Minstrel Banjo

For enthusiasts of early banjo

I decided to learn musical notation for the banjo so I could study and learn from the period books now available. But WTF, they are all written with different tunings for the banjo! How am I supposed to learn what is where, when the G might be an open string, or maybe it's the A, or even something else? How can one learn this? I can read for singing, for flute, and for mandolin. But this has me uncertain as to how to proceed. Can anyone explain this to me?

I am into the 3 Weidlich books that I have, and also books by Bob Flesher, all with tab in low minstrel tuning. This reading music in different tunings has me confused, however.

   Do you-all read music with this instrument??? I never tried to learn it for Banjo because I was playing in g, c, mountain minor, and double c tunings anyhow. And I keep adding tunings to those, for clawhammer banjo.

Confused in Minnesota,

M'lou

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I can help with the yellow converse. Sent you a friend request. Also I printed the green converse on a color printer. Much better that way for me.

It's about time I learned this too. I've been procrastinating because of the intimidation and arduous seeming task. I saw the green Converse recommended, so I'll start there I suppose.

Thank you Joel.  This is truly helpful.

-Scott Danneker

Joel Hooks said:

Hi M'lou,  Congratulations on taking the plunge to do it right.

Do a search here, on the Classic Banjo Ning site, as well as the Banjo Hangout for "A Notation" or "American Notation" or some combination and include my name.  I have been a broken record over the years repeating the same explanation over and over about the banjo as a "transposing instrument."

Basically, you will encounter two "systems" of notation.  Forget the term "tuning"-- it does not apply as the intervals between strings are almost always the same.  In other words, when one string gets raised, they all get raised equally.  The "old time" tradition of scordatura is fairly recent in the banjo world, only coming into general use after 1900 as far as is documented.  The one exception is "Bass Elevated," that is where the 4th is raised one step.

Standard "tuning" was/is what is now called "drop-C" for some reason.  This is "bluegrass G tuning" with the 4th string lowered one step.

The banjo was pitched with the 4th string to A starting just after the Briggs book was published and that continued on until the late 1870s where it was raised to B flat.  By the early to mind 1880s the banjo was commonly pitched to C-- current concert "drop C" tuning.

The hobby of "minstrel banjo," being filled with many reenactors, grabbed onto the early lower pitch given in Briggs as it was as far from "normal" as possible even though it would be more historically accurate to be pitched in A.  But that is what the hobby settled on so that is why we all read A notation and play in G (as opposed to playing in C and reading in A like was done 1884+).

At any rate, try not to think about it too much, toss the tab in the trash, and sit down with Converse's "Green" book from 1865.  I learned to read A notation using this book...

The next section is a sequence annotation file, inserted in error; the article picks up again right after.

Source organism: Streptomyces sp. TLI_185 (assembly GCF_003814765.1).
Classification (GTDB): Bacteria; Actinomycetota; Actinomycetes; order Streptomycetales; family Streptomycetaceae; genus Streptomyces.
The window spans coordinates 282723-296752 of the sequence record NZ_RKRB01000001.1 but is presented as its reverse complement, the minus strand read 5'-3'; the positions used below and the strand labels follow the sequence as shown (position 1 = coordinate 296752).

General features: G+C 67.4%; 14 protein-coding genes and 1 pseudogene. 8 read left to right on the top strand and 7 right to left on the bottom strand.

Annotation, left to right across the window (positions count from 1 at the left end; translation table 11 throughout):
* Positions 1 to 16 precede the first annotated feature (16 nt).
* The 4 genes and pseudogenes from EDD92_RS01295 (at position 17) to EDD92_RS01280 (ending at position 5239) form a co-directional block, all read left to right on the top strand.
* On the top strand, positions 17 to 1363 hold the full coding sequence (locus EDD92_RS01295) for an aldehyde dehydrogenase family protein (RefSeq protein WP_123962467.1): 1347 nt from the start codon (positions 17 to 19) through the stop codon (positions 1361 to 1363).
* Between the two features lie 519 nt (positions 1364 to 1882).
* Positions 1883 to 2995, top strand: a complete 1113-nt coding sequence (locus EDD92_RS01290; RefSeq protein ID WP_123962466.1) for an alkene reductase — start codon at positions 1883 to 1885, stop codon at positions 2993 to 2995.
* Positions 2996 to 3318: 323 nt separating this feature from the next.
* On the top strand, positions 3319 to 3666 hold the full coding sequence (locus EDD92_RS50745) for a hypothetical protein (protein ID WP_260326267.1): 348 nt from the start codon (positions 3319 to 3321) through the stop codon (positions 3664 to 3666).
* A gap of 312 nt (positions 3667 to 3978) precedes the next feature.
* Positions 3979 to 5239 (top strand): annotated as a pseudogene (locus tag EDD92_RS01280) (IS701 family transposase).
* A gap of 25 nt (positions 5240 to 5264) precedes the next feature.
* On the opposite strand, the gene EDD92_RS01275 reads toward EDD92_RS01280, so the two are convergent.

https://archive.org/details/CarlFischerTutor

but any A notation book will work.  That will cover just about everything written for the banjo in the US from after Briggs to around 1908 (though A notation continued to be published into the 1920s).

It's "ya'll" M'lou and I'm confused like you.

Scott  :)

Mary%20Blane%20-%20Full%20Score.pdf

I am going to transpose the Briggs' Book into A/E notation. It has always been a major source of confusion, especially for the newbee. Briggs' is the first book most encounter, but oddly enough, t is is only one of two or three written in the G/D tuning. If the the whole book is unalterted, but in the A/E tuning, it may encourage many more to take up reading notes. Here is the first one.....straight out of the 1855 book, but in the new "tuning". Of course, pitch your instrument in any key you wish, but refer to this staff and notation, where the thumb string is E and uses the upper stem. This will provide continuity to the Canon as we know it today. Ok....here is Mary Blane.

Briggs in A/E will be a wonderful.  We can add this to the list of gifts Tim has given us.  Tim, was it you who created a straight version of the Yellow converse in standard notation? I can't remember where I found the PDF, but I use it all the time.

Yes I did that. Thanks for digging this stuff

So, as I get complete pages done, they will be posted here http://www.timtwiss.com/free-print-downloads

for free downloads. I have one page completed. Feel free to advise me of errors. I am being pretty careful, but I will chug right along with this.

Thank you. 



Timothy Twiss said:

So, as I get complete pages done, they will be posted here http://www.timtwiss.com/free-print-downloads

for free downloads. I have one page completed. Feel free to advise me of errors. I am being pretty careful, but I will chug right along with this.

Tim, that first page is great. Thank you for doing this.

Okay, I found Tim Twiss’ yellow Converse, and I have printed it out to use easily. It is nice and clean and easy to read. I kind of know the tunes from the Weidlich book, so I am playing off the notes and working out my brain a bit to get in the groove of reading notation. Thanks, Tim! Green Converse will be next, because it has tunes I am not so familiar with, to challenge my note reading. A Briggs in A would be super nice to have, too!

     Thanks, everyone for responding to this discussion. It was a great start for me!

Play lots of banjo.....

M’lou 

It's flowing quite well now. Watch it expand. I am attempting to keep the format the same, but am using a portrait landscape which allows an extra song per page. All fingerings are "as is" from the original.

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